Hundreds of People Protest in Prague Against US Radar Base
Prague - Hundreds of people came to Prague's Wenceslas Square yesterday to protest against the signature of the treaty on stationing a U.S. radar base on Czech soil and the following march to Prague Castle.
The treaty was signed in Prague today by U.S. Secretary of State Condoleezza Rice and her Czech counterpart Karel Schwarzenberg.
The police estimated the number of protestors at 1800 while the organisers from the No to Bases group speak about 3000 people.
The Prague police spokeswoman told CTK no incident has been reported during the demonstration.
During the unannounced march the participants blocked traffic at some places of Prague for several tens of minutes.
Close to Prague Castle the riot police blocked the demonstrators' access to the area around Prague Castle and the Foreign Ministry where a reception was held in Rice's honour in of the palaces in the neighbourhood.
No to Bases spokesman Jan Tamas tried to break through the police barrier and hand over a letter for Rice, but failed.
He said he will therefore try to hand it to the U.S. embassy together with a gift - a piece of barbed wire from the site of the future radar base.
The demonstrators shouted slogans like "Shame to the government," "We do not want the radar here," "We will not be silent," "Topolanek out."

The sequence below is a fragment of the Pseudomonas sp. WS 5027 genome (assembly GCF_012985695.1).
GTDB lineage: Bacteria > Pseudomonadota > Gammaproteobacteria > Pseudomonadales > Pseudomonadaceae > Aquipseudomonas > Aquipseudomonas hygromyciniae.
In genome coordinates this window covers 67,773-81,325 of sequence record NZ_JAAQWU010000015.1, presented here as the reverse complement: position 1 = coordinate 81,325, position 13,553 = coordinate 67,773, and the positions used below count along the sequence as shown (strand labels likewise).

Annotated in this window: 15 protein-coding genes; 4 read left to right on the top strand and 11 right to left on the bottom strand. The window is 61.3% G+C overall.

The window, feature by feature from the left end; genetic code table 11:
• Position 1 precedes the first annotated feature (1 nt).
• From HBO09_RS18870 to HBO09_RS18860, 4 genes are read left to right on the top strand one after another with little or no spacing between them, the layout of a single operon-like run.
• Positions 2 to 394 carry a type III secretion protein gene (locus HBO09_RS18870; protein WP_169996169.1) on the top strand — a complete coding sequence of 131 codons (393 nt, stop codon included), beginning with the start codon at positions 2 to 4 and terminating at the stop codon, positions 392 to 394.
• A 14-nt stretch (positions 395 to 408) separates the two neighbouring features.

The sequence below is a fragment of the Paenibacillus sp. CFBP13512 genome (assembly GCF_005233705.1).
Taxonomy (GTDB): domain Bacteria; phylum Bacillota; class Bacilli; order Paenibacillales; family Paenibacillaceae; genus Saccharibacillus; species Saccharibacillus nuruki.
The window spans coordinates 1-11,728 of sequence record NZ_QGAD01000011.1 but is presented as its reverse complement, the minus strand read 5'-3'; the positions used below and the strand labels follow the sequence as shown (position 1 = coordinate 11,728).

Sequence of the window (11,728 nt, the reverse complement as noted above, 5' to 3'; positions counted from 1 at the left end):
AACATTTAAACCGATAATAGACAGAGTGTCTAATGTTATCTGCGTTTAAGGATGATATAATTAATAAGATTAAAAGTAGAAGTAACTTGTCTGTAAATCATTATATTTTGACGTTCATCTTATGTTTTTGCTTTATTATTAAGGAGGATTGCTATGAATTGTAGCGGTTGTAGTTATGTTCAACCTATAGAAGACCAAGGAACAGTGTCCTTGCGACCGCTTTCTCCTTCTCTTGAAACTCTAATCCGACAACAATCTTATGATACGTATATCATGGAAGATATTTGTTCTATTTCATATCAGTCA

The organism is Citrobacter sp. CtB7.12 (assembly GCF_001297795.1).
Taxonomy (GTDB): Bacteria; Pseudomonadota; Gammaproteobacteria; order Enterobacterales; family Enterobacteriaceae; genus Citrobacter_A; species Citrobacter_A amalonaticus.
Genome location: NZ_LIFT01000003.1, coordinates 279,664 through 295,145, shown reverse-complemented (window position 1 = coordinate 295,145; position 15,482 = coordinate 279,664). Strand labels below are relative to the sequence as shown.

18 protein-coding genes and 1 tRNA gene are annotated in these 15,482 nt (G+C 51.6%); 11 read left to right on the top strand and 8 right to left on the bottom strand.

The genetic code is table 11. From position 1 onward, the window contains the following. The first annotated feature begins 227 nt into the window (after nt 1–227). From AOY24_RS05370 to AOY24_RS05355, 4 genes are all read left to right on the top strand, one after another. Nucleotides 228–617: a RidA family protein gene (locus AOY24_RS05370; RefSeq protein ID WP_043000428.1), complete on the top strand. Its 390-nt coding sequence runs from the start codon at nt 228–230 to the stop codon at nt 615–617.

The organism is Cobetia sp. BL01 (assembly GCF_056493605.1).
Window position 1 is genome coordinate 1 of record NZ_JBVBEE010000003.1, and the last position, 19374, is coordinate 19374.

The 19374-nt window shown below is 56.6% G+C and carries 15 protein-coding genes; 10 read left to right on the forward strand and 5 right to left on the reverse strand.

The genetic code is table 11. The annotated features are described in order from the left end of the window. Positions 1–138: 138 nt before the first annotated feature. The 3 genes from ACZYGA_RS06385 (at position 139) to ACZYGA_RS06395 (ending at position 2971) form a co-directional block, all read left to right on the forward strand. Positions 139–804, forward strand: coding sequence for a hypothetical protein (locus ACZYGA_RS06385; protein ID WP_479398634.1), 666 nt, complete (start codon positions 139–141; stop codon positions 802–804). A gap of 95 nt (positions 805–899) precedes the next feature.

Topolanek is Czech prime minister.
Tamas said protests will continue and that the activists will try in parliament to prevent the building of the base.
To take effect, the treaty is to be ratified by parliament and signed by the Czech President.
The demonstrators called for a referendum to be held on the radar base. They said some 100,000 people have signed a referendum petition, and that seven million out of the ten million Czech citizens are opposed to the base.
The protest action brought together Communists, Greens as well as anarchists. Jan Neoral, mayor of Trokavec, a village close to the site of the future radar base, was also present.
Communists (KSCM) chairman Vojtech Filip and Social Democrat Jan Kavan, former foreign minister and former U.N. General Assembly President, were looking on the protest action.
The Prague demonstration was supported by several tens of people outside the Czech embassy in Warsaw.
They also called for a referendum to be held on the stationing of the other part of the U.S. anti-missile system in Europe - interceptor missiles in Poland.
Copyright 2008 by the Czech News Agency (Ã„Å’TK)